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Myanmar's two decades of partial transition to a market economy: a negative legacy for the new government

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  • Koji Kubo

Abstract

Despite more than two decades of transition from a centrally planned to a market-oriented economy, Myanmar's economic transition is still only partly complete. The government's initial strategy for dealing with the swelling deficits of the state economic enterprises (SEEs) was to put them under direct control in order to scrutinise their expenditure. This policy change postponed restructuring and exacerbated the soft budget constraint problem of the SEEs. While the installation of a new government in March 2011 has increased prospects for economic development, sustainable growth still requires full-scale structural reform of the SEEs and institutional infrastructure building. Myanmar can learn from the gradual approaches to economic transition in China and Vietnam, where partial reforms weakened further impetus for reforms.

Suggested Citation

  • Koji Kubo, 2013. "Myanmar's two decades of partial transition to a market economy: a negative legacy for the new government," Post-Communist Economies, Taylor & Francis Journals, vol. 25(3), pages 357-370, September.
  • Handle: RePEc:taf:pocoec:v:25:y:2013:i:3:p:357-370
    DOI: 10.1080/14631377.2013.813141
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    References listed on IDEAS

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    1. World Bank, 2002. "Transition, The First Ten Years : Analysis and Lessons for Eastern Europe and the Former Soviet Union," World Bank Publications, The World Bank, number 14042.
    2. McMillan, John & Naughton, Barry, 1992. "How to Reform a Planned Economy: Lessons from China," Oxford Review of Economic Policy, Oxford University Press, vol. 8(1), pages 130-143, Spring.
    3. Stanley Fischer & Ratna Sahay & Carlos A. Végh, 2002. "Modern Hyper- and High Inflations," Journal of Economic Literature, American Economic Association, vol. 40(3), pages 837-880, September.
    4. Gérard Roland, 2004. "Transition and Economics: Politics, Markets, and Firms," MIT Press Books, The MIT Press, edition 1, volume 1, number 026268148x, January.
    5. Sachs, J.D. & Woo, W.T., 1994. "Structural Factors in the Economic Reforms of China, Eastern Europe and the Former Soviet Union," Papers 94-01, California Davis - Institute of Governmental Affairs.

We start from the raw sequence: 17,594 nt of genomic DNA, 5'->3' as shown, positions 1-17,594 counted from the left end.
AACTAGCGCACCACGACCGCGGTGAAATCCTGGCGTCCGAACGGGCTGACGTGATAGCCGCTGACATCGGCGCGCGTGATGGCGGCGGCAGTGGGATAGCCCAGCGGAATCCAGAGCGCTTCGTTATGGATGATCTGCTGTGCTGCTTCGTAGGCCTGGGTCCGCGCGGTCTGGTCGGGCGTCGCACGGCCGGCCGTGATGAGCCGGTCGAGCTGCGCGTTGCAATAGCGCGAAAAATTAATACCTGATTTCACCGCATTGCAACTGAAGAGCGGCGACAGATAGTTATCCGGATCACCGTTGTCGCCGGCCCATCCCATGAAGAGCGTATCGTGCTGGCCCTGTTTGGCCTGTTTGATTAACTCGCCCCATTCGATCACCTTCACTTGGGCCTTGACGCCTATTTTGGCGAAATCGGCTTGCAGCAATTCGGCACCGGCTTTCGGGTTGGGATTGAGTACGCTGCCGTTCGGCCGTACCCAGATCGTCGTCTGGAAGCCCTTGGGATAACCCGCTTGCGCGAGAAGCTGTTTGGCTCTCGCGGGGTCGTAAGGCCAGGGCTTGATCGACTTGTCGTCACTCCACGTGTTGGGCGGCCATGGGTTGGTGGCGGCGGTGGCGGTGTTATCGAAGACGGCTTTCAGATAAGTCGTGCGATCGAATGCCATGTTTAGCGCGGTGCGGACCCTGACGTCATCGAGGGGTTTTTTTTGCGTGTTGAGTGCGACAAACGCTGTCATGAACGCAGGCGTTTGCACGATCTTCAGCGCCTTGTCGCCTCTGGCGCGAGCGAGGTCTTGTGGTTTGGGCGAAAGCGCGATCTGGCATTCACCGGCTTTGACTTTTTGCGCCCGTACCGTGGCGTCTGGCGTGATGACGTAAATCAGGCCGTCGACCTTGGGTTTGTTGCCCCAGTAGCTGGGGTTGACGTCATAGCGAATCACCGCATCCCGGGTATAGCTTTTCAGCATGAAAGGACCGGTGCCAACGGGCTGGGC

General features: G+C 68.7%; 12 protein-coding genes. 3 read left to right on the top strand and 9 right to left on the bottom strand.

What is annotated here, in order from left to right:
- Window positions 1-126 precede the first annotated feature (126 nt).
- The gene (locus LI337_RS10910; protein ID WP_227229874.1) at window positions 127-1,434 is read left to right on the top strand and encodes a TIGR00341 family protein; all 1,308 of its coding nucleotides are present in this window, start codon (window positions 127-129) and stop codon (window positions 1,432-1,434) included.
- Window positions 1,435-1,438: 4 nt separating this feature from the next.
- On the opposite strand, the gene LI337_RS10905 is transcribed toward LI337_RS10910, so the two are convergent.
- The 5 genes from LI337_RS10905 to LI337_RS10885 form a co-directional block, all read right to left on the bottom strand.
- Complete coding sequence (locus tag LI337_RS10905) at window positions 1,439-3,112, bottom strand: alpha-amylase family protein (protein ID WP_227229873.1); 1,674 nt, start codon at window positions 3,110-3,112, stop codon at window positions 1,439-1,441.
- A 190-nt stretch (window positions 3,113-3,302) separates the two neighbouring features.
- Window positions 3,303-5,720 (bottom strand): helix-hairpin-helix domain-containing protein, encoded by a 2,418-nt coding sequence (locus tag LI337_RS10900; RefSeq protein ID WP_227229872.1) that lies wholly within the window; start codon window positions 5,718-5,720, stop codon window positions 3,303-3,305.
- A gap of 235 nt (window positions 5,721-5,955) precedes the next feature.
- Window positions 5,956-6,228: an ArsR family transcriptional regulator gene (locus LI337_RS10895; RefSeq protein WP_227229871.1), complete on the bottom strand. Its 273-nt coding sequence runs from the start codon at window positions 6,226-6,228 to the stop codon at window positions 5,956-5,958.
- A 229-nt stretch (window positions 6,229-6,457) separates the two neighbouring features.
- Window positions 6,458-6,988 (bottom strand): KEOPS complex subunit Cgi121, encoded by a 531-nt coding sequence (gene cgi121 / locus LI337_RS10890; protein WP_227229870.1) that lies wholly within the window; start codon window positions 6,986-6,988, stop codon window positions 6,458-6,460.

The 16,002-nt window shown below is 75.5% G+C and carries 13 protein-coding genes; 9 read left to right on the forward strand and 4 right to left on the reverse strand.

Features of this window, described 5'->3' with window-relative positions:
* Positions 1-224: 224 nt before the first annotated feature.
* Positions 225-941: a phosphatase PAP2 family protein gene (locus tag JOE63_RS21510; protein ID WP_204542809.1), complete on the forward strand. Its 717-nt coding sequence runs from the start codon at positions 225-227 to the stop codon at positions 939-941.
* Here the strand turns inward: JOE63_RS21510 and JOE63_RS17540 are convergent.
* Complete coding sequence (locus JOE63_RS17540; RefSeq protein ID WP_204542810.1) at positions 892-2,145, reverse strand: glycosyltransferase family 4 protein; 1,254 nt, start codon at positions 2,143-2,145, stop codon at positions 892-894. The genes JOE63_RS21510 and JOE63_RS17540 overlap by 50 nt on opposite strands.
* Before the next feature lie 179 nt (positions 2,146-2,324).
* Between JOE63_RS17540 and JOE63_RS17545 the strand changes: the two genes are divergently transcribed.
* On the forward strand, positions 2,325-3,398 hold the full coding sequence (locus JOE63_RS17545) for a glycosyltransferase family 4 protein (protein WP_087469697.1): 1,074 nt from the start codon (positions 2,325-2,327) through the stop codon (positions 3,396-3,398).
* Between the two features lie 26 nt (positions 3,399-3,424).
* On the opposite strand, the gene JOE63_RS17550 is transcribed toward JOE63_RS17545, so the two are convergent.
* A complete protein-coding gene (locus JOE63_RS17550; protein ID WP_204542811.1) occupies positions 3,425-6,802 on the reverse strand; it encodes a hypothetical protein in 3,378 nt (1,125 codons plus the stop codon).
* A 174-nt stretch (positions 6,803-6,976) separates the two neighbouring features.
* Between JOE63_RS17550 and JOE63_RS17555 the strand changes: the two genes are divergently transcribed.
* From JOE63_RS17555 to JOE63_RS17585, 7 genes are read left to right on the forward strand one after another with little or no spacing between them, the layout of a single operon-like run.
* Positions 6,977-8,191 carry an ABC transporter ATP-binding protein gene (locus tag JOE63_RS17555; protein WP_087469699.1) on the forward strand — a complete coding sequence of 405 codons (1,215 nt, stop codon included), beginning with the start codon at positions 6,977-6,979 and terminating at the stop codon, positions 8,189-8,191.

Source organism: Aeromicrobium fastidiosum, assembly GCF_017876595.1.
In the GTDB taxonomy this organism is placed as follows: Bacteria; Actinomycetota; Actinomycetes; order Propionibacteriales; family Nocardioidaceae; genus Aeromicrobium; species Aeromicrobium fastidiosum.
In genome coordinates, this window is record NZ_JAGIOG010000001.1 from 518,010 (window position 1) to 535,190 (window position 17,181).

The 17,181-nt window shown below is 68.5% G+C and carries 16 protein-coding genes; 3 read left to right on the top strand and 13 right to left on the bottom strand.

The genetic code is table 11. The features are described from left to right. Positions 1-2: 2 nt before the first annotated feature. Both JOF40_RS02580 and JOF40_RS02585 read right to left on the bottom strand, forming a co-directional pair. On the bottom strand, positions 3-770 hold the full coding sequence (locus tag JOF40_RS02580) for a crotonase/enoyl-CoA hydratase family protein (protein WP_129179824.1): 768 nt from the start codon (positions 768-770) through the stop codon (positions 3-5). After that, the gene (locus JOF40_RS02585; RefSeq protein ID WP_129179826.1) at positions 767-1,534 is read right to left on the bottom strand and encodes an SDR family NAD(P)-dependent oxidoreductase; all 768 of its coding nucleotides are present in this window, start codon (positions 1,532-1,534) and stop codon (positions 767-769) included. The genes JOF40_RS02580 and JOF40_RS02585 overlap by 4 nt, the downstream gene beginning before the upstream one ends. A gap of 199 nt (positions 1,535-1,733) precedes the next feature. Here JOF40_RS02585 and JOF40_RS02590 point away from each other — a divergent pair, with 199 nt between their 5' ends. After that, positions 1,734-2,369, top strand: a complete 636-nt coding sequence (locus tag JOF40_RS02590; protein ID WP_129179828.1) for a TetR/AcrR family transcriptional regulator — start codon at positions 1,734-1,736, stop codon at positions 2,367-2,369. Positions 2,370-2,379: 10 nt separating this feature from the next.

6. Sean TURNELL, 2011. "Fundamentals of Myanmar's Macroeconomy: A Political Economy Perspective," Asian Economic Policy Review, Japan Center for Economic Research, vol. 6(1), pages 136-153, June.
    7. Oleh Havrylyshyn, 2001. "Recovery and Growth in Transition: A Decade of Evidence," IMF Staff Papers, Palgrave Macmillan, vol. 48(4), pages 1-4.
    8. Kubo, Koji, 2010. "Natural Gas Export Revenue, Fiscal Balance and Inflation in Myanmar," IDE Discussion Papers 225, Institute of Developing Economies, Japan External Trade Organization(JETRO).
    9. Masahiro Hori & Yu Ching Wong, 2008. "Efficiency Costs of Myanmar’s Multiple Exchange Rate Regime," IMF Working Papers 08/199, International Monetary Fund.
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    Citations

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    Cited by:

    1. Kubo, Koji, 2014. "Deposit dollarization in Myanmar," IDE Discussion Papers 473, Institute of Developing Economies, Japan External Trade Organization(JETRO).
    2. Kubo, Koji, 2015. "Impacts of foreign exchange auctions on the informal market rate in Myanmar," IDE Discussion Papers 532, Institute of Developing Economies, Japan External Trade Organization(JETRO).
    3. Hendrix, Cullen & Noland, Marcus, 2015. "Myanmar: Cross-Cutting Governance Challenges," ADB Economics Working Paper Series 428, Asian Development Bank.
    4. Kubo, Koji, 2015. "Transition from black to official markets for foreign exchange in Myanmar," IDE Discussion Papers 511, Institute of Developing Economies, Japan External Trade Organization(JETRO).

    More about this item

    JEL classification:

    • H61 - Public Economics - - National Budget, Deficit, and Debt - - - Budget; Budget Systems
    • O53 - Economic Development, Innovation, Technological Change, and Growth - - Economywide Country Studies - - - Asia including Middle East
    • P21 - Economic Systems - - Socialist Systems and Transition Economies - - - Planning, Coordination, and Reform

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